She hated Conditioning Days. The children were Conditioned for five hours a day for three consecutive days, then Evaluated on the fourth day to test their knowledge on what they had just been Conditioned. Successful Evaluation meant advancement to the next lesson. Of course, everyone was successful. This education system was flawless.
Suddenly, a long mellow tone played in Ana’s ear. She watched as the screen of her tablet slowly faded back to transparency. Around her, the other students did the same. It was time for their second and final break of the day.
From beneath their seats, a drawer slid out automatically, revealing its meager contents: a small white pouch, a tiny white tin, an opaque white bottle, and a large white box. Ana picked up the pouch first. The room started humming as students began to socialize quietly. Ana unzipped the pouch and removed the small bottle that it contained, as well as a small metal square, which unfolded to become a mirror. She applied the eyedrops robotically; it was routine now, having used them for seven years now, so she barely needed the mirror. Students around her imitated her with similar mechanicality.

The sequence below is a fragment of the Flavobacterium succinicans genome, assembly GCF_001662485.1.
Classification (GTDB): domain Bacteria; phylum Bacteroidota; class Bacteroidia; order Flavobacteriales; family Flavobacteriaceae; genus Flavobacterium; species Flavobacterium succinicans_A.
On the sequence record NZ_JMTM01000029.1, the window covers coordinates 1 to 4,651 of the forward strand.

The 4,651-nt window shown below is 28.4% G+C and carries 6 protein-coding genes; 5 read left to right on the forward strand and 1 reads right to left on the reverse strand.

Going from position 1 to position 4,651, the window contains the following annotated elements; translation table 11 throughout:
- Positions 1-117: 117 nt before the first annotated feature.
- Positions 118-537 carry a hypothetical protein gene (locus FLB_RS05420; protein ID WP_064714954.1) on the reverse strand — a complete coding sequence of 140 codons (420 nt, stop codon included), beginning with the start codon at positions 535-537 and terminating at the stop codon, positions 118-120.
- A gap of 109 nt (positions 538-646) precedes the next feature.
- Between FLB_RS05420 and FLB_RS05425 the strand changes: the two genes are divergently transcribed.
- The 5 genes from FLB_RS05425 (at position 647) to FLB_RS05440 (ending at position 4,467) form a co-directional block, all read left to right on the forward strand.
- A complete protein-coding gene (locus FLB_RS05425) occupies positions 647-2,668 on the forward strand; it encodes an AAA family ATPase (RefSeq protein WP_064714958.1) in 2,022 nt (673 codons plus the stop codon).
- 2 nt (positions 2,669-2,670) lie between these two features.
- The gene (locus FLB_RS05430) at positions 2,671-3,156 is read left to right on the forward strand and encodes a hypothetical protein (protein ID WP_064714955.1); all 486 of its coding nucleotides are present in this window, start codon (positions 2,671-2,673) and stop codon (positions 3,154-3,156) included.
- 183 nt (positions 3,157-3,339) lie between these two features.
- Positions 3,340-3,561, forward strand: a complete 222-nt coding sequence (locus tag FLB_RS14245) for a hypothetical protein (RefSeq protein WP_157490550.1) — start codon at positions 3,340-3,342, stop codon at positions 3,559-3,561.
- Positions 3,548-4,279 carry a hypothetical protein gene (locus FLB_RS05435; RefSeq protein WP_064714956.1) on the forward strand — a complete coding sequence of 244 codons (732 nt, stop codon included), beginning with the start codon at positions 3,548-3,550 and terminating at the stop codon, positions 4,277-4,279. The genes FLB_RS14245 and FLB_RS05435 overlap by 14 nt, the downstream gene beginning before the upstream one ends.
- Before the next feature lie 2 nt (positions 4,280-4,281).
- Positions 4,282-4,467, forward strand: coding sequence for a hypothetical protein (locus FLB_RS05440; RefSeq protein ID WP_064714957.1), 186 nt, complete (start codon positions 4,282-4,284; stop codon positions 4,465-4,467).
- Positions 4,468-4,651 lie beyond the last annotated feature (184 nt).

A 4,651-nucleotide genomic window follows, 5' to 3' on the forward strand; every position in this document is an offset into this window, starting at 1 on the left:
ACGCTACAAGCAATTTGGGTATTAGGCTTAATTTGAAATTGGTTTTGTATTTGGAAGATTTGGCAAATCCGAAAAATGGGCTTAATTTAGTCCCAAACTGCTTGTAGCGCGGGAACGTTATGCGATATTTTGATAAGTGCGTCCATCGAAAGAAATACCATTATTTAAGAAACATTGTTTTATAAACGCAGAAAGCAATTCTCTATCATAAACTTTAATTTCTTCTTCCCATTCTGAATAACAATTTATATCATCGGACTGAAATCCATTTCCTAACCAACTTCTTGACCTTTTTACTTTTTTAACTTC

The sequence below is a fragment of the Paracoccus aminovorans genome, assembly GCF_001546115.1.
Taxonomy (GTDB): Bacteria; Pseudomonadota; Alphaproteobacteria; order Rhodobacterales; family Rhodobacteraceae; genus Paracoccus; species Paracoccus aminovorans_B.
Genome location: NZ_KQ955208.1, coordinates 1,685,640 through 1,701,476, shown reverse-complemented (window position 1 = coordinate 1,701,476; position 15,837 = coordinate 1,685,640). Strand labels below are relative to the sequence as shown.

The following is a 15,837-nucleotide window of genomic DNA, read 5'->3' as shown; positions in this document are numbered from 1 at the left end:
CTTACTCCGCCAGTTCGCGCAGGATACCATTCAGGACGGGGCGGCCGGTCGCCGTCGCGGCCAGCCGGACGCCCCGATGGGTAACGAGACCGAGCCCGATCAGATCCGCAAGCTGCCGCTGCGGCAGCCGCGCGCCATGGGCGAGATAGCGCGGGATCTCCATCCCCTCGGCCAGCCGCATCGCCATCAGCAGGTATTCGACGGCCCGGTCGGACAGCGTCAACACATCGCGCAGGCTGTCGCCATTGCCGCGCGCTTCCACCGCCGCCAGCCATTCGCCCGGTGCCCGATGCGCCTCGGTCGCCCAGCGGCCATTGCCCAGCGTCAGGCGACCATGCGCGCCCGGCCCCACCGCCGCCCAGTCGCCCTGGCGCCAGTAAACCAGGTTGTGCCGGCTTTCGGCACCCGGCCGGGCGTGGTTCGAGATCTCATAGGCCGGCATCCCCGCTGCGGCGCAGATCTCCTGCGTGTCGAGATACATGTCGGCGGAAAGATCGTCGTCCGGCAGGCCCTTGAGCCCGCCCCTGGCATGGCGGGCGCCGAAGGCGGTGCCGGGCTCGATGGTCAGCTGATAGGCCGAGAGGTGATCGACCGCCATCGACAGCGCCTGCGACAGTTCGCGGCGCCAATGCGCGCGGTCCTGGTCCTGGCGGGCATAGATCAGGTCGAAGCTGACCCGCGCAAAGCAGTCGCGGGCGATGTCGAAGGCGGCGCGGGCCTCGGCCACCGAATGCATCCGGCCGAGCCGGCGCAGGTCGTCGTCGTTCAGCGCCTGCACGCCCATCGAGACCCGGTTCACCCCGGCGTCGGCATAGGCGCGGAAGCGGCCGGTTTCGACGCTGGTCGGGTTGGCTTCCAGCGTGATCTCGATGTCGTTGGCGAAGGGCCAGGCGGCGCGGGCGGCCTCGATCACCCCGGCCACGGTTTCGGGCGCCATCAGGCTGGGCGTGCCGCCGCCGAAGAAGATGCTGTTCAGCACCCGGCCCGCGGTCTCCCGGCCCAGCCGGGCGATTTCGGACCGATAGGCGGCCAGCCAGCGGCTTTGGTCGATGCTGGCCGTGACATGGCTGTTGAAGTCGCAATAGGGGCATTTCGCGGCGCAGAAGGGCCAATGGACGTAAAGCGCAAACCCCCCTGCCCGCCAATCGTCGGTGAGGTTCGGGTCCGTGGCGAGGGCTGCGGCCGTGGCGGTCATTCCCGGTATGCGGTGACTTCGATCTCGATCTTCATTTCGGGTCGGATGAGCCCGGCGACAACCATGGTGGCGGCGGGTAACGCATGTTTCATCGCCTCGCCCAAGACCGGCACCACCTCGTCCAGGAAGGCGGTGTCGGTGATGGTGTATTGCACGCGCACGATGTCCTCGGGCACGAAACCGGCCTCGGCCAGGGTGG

Next was the tin. Inside was the usual single white pill, replenished mysteriously between breaks. Ana swallowed it easily, downing it with a swig of water from the bottle. This, too, was familiar. Everyone in the Society had been taking these pills and using the eyedrops daily since they turned six, though they had all used tablets since birth. They could waste no time when it came to optimizing the youth of the Society.
The largest box held Ana’s lunch, a nutrient-bloated turkey sandwich that she finished within the minute.